Laiki and Banks began to brainstorm, identifying where the weak spots were in Hong Kong’s music fabric and how to overcome them. Create the opportunities, build the community, make way for the next wave of talent.
Banks catches onto the issue. “There’s no scene. And they don’t have any big rappers because you can only go to China if you want to get any bigger.”
“In China, there’s more people to listen to trap, hip-hop, anything.” Laiki chimes in, “The market is bigger. If I didn’t have the internet in Hong Kong, I wouldn’t have any idea of what was going on in music; the local market is just too small.”
“But you know, that’s why you gotta break through!”
— Ms Banks
Impassioned, Banks relays the importance of Laiki’s career, not just for Laiki: “You’re going to help the next little girl (or boy), who grows up in Hong Kong and wants to be a rapper. You’ll help the next generation. There might be a girl right now, she’s 11-years old, and she doesn’t even know she wants to be a rapper. If you don’t break through, she might not have a career.”
“I’m building up the whole thing now. Step by step.
Laiki got her come up when a male artist pulled her on stage and literally gave her a platform. I wondered if the support was there in London as it was here in HK.
“That’s the thing. That’s the thing. That’s the thing and that’s the problem. They do [support you]…if they fancy you.” Banks muses, “Two guys can work together, support each other, and it’s like you’re my bro, we’re bros. And then when you get invited to the session, it’s like oh, you’re pretty. And then maybe your hand ends up on my leg. And maybe I am not attracted to you, but I think you’re talented. How does that work? Because now I feel like every time I get an opportunity I also feel like I owe you something. When it should be a beneficial exchange. I am working with you because you think I am talented and vice versa and I feel like we can help each other take it to a new level.”
“But we do this because it’s the status quo. It’s just how it is in ‘these industries’. And a lot of women still believe that. When you see girls thriving in the UK people ask ‘oh who did she sleep with?’ And we’re like, ‘no one.’”
— Ms Banks
With the current social consciousness elevating as it was in many parts of the world, my feeling is that standards and power structures are slowly starting to change. Banks agreed, and has very practical advice when it comes to continuing to encourage change.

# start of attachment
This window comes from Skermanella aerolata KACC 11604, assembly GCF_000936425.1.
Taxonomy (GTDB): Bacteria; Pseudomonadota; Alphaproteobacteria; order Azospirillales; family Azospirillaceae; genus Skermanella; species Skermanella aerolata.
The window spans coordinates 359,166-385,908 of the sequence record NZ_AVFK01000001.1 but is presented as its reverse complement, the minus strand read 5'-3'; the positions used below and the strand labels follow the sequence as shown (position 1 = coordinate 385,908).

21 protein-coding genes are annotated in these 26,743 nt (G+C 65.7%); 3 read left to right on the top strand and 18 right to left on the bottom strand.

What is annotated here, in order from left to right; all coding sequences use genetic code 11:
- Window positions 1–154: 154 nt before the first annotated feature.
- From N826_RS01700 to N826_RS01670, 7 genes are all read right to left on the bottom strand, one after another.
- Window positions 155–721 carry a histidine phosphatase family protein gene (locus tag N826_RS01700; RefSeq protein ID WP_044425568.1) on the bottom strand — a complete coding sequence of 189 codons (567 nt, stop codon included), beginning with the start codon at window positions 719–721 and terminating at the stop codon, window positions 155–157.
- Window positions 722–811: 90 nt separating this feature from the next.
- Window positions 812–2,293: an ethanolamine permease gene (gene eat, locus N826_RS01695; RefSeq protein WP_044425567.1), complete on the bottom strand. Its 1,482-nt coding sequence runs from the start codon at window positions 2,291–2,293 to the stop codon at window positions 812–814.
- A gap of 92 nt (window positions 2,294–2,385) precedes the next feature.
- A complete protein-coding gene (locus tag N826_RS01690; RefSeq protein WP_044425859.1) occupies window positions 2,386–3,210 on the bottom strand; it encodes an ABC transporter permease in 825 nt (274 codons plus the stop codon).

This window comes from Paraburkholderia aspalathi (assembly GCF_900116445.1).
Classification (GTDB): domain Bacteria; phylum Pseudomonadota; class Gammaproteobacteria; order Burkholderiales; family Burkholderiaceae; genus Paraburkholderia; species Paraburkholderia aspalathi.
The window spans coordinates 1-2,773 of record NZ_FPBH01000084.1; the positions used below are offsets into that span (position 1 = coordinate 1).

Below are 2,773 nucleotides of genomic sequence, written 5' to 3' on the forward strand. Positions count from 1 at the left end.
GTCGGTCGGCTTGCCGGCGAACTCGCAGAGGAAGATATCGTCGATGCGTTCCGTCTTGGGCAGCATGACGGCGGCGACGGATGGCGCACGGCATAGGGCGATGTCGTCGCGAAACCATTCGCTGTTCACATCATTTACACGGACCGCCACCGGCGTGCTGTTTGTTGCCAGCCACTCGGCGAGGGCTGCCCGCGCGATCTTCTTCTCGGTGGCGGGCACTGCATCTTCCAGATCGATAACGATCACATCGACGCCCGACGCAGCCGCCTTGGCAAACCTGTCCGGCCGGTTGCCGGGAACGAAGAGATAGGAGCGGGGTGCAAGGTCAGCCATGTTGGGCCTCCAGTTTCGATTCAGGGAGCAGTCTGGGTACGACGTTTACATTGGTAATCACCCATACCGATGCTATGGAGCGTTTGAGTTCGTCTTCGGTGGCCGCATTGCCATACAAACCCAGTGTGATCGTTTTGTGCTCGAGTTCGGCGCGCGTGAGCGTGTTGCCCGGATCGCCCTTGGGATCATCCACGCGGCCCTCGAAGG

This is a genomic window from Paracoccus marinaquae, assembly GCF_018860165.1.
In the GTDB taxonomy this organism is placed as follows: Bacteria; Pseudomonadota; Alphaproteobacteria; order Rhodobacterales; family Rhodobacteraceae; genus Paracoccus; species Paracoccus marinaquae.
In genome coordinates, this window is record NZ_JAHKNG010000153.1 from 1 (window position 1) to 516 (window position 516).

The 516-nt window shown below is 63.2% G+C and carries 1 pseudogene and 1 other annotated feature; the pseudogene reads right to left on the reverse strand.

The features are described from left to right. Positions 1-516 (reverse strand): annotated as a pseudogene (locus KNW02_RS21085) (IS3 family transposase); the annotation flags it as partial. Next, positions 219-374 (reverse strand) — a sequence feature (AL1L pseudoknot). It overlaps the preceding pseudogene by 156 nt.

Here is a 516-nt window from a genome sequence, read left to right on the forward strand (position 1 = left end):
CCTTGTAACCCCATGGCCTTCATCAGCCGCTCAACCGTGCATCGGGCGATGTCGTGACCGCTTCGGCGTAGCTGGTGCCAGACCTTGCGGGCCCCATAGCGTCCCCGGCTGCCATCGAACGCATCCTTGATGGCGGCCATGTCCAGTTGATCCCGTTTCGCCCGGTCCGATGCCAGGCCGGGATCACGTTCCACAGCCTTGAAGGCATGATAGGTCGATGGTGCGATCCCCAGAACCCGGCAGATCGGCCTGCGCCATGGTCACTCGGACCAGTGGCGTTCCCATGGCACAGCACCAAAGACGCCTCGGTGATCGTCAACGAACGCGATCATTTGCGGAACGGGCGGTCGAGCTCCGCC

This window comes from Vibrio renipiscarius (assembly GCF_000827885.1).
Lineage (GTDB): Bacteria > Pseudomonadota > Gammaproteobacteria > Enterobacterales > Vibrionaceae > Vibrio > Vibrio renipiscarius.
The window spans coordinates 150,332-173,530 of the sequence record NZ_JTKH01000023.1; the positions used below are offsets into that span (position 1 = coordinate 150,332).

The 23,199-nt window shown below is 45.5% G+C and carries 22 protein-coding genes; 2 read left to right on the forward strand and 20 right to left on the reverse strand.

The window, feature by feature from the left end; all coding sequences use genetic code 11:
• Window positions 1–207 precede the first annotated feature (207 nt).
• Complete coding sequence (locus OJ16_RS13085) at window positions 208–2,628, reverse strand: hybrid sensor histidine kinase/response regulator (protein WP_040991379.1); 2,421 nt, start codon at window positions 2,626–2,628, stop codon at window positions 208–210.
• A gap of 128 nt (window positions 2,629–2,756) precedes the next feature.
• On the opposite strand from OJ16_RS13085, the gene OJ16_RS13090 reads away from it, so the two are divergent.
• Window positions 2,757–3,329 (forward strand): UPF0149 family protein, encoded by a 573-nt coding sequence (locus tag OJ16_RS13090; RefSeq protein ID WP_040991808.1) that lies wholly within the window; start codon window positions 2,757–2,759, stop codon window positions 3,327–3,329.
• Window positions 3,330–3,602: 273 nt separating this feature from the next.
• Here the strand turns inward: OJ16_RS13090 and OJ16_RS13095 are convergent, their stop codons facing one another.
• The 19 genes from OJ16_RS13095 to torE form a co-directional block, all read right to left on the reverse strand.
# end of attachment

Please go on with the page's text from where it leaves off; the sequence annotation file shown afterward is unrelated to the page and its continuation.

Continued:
“Don’t go round to anyone’s place at 3am unless you want to. That’s how we change it.”
Seems simple, but that resolve that can be hard to muster. Not so for Banks, who is steadfast in her values.
“My career means too much to me. I’d feel I would value it less if I had gotten here in any other way than hard work.”
We leave Happy Paradise and head to one of Asia’s best bars, The Pontiac, run by Beckaly Franks. She’s a force of her own accord and staffs her bar with an all-female team.
We arrive and take over the back section of the Pontiac. I go to fetch daiquiris from the bar, and return to find Banks and Laiki in deep chats about synergy, why Hong Kong’s a big deal, and how the universe becomes small. Once we’ve settled in with our drinks, I pick up the thread of Banks last comment to Laiki and ask her if she felt like part of her mantle is to be a role model for the next generation of female MCs.
“Obviously I rep for the girls, but I especially rep for the girls from South London. Especially the little black girls. I want them to see me and think ‘Oh my gosh, she comes from an area near me, maybe I can be that.’” Banks continues, “I feel that’s my duty. Even if it’s not music, whatever you want to do creatively, you can do it.”
Banks’ school experience is similar to Laiki’s in a way. Both didn’t opt for traditional routes to success.
“All the odds were against me. I didn’t get good grades in school. Not because I was dumb, but because I didn’t focus. I’ve dropped out of college; I lost my job. Anyone could think I was going to be a bum, but I am not. A lot of people are surprised.”
At this moment, Ms Banks may be gathering momentum, but she recognizes that she has yet to reach commercial success you can rest easy on. But in speaking to her, it’s apparent the South London rapper would carry herself in the same way, irrespective of financial stability.
“Now I’m in Hong Kong, bitch! You didn’t think it was going to go that far, now did you?”
— Ms Banks
“Even if I am broke I am still a boss. I carry myself like a boss I carry myself like a queen. Where I grew up hasn’t defined me. If anything it’s made me stronger. What I want girls to feel when they hear my music is just to feel fierce, to feel empowered. You’re that girl, no one can talk to you, you’re fly you’re popping. That’s it.”
To me, it sounds like Ms Banks was a persona crafted in the midst of a storm, so in the calm, it’s easy to stand tall.
“I feel like, when you come from where we come from, and you still carry yourself with so much grace and so much strength even when people tell you, you’re not shit or you’re not the prettiest or whatever, it always makes you strong. And if you know that from this position, when you get to where you want to be, no one can tell you nothing.”